Have you ever met a person that’s said they wouldn’t like to travel to new, interesting places? If you have, congratulations (sarcasm)…because they are the exception to the norm. There are vast amounts of people out there that wish they had the opportunity to travel but, at the same time, they are held captive by two major factors: work and money. As we all know too well, traveling requires time off from work which, in turn, causes a reduction in income. At the same time, traveling in itself tends to cost a lot of money. These factors alone seem difficult enough to balance, not to mention the myriad of unexpected financial obstacles that life throws at us. How can one expect to travel, especially abroad, with such a delicate balancing act to maintain?
One seemingly simple answer to this question is to teach English abroad. There are thousands of schools from dozens of countries around the world that are desperately seeking “teachers”, whether qualified or not. These schools will provide you with decent pay, round-trip airfare, and even pay for your housing as long as you meet three minimum requirements:
1. be a native English speaker
2. have a bachelor’s degree (in any field)
3. don’t have a serious felony conviction
Sounds easy, right? In fact, it is that easy. A free vacation and all you have to do is teach English. Pack your bags and enjoy!!!
Wait wait wait…it is definitely NOT that easy! What happens when you get there, and you find out that you despise teaching? You’re stuck in a year-long contract and find yourself ill-prepared for the challenges of managing a classroom and, more importantly, teaching in general. Ultimately, it’s not fair to the student who gets the uninterested teacher, the school that hires the disgruntled employee, or you. You become increasingly stressed out day-to-day and begin to count the days till you return home. It may sound as though I’m trying to convince you not to teach abroad, but that is not the case. If traveling is your primary reason to teach English Abroad, understand that it will not be the proverbial walk in the park. I encourage you to ask yourself one question: Do I have a desire to teach? Think about it.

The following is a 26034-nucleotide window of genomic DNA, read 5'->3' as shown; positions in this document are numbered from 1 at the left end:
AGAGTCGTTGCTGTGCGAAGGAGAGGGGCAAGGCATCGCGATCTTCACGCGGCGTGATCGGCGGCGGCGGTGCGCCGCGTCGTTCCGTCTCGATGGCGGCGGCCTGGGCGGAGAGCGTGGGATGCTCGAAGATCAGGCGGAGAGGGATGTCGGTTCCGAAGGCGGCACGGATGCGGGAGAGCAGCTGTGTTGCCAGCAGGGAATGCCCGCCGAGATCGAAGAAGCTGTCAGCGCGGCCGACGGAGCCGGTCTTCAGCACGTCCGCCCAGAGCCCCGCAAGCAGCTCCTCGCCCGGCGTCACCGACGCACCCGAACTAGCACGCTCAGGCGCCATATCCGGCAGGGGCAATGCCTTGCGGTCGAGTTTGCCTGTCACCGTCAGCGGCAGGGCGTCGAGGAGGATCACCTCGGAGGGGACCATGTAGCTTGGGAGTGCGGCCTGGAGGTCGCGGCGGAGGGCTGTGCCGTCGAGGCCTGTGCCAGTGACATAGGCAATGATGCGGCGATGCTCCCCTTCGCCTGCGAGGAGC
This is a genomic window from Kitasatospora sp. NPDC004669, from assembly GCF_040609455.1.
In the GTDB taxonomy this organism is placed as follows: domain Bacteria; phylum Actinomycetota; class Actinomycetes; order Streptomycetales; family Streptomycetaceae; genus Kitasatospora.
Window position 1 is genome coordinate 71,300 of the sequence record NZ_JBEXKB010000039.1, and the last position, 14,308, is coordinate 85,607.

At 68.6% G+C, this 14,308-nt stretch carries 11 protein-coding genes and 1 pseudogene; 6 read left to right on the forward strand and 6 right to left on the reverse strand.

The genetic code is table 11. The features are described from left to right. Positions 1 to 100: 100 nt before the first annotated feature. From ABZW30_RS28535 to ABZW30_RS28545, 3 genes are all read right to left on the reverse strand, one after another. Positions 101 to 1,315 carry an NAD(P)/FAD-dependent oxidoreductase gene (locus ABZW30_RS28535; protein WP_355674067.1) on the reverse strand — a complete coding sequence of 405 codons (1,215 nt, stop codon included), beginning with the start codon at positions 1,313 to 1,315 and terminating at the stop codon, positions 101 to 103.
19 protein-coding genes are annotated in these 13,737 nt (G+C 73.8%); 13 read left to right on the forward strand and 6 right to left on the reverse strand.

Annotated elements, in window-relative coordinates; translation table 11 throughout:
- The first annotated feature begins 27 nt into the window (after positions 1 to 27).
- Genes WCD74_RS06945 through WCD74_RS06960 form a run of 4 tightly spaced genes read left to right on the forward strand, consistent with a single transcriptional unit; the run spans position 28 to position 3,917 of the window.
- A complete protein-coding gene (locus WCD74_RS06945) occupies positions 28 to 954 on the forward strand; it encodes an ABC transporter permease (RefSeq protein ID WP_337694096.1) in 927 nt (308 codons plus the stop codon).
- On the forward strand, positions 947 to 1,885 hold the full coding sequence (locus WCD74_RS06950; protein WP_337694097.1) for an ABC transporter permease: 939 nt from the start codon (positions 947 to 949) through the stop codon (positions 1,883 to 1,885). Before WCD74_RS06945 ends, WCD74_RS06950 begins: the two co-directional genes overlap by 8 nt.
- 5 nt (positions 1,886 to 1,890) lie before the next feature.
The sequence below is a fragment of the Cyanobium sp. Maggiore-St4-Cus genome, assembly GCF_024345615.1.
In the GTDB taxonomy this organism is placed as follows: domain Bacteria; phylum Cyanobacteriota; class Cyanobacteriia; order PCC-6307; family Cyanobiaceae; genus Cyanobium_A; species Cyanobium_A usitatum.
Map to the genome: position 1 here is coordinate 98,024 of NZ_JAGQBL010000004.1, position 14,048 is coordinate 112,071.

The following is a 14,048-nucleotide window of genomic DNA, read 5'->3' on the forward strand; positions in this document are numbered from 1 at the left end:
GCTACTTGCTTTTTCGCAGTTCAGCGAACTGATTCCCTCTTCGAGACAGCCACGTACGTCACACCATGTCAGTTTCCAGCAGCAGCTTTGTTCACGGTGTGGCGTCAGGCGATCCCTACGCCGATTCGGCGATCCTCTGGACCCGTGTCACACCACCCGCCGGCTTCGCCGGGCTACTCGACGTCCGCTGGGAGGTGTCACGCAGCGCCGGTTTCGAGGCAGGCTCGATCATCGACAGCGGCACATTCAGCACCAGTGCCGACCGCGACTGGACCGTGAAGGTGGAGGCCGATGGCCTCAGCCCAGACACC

You should like to explain things. Maybe you’re the friend that likes to read the instructions of a new board game and explain them to everyone. You should be patient with people, especially children, and be adaptable to different ways of life. You should be prepared to face unforeseen difficulties and be able to cope with stressful situations. Experience in a classroom would prove highly advantageous, but as long as you keep an open mind and remain calm, your abilities will overcome any challenge.
This article is not intended to persuade you one way or another. It is to ensure that you understand that you are expected to teach well. Although the benefits are great (salary, airfare, housing, vacation, etc.), they should not be the sole reason. When you teach English abroad it should be a mutually beneficial endeavor where, at the end, all parties involved come out as better people.